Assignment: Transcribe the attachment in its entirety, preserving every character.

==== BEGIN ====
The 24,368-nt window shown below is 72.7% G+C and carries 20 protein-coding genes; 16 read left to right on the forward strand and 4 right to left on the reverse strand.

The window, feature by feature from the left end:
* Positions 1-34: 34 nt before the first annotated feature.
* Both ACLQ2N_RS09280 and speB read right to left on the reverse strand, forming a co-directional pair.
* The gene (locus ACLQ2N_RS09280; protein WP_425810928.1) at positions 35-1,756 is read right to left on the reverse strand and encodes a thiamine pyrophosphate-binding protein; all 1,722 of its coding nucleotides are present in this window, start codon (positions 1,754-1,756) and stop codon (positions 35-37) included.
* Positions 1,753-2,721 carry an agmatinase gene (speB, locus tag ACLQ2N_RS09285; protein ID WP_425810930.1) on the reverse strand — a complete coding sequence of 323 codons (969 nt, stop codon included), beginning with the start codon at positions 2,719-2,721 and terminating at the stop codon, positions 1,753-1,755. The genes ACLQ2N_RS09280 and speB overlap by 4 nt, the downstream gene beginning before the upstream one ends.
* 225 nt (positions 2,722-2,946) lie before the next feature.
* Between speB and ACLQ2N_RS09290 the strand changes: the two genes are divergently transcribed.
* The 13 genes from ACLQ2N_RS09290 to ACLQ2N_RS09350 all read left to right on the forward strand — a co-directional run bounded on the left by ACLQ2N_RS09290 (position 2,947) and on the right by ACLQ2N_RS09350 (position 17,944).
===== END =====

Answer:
The 24,368-nt window shown below is 72.7% G+C and carries 20 protein-coding genes; 16 read left to right on the forward strand and 4 right to left on the reverse strand.

The window, feature by feature from the left end:
* Positions 1-34: 34 nt before the first annotated feature.
* Both ACLQ2N_RS09280 and speB read right to left on the reverse strand, forming a co-directional pair.
* The gene (locus ACLQ2N_RS09280; protein WP_425810928.1) at positions 35-1,756 is read right to left on the reverse strand and encodes a thiamine pyrophosphate-binding protein; all 1,722 of its coding nucleotides are present in this window, start codon (positions 1,754-1,756) and stop codon (positions 35-37) included.
* Positions 1,753-2,721 carry an agmatinase gene (speB, locus tag ACLQ2N_RS09285; protein ID WP_425810930.1) on the reverse strand — a complete coding sequence of 323 codons (969 nt, stop codon included), beginning with the start codon at positions 2,719-2,721 and terminating at the stop codon, positions 1,753-1,755. The genes ACLQ2N_RS09280 and speB overlap by 4 nt, the downstream gene beginning before the upstream one ends.
* 225 nt (positions 2,722-2,946) lie before the next feature.
* Between speB and ACLQ2N_RS09290 the strand changes: the two genes are divergently transcribed.
* The 13 genes from ACLQ2N_RS09290 to ACLQ2N_RS09350 all read left to right on the forward strand — a co-directional run bounded on the left by ACLQ2N_RS09290 (position 2,947) and on the right by ACLQ2N_RS09350 (position 17,944).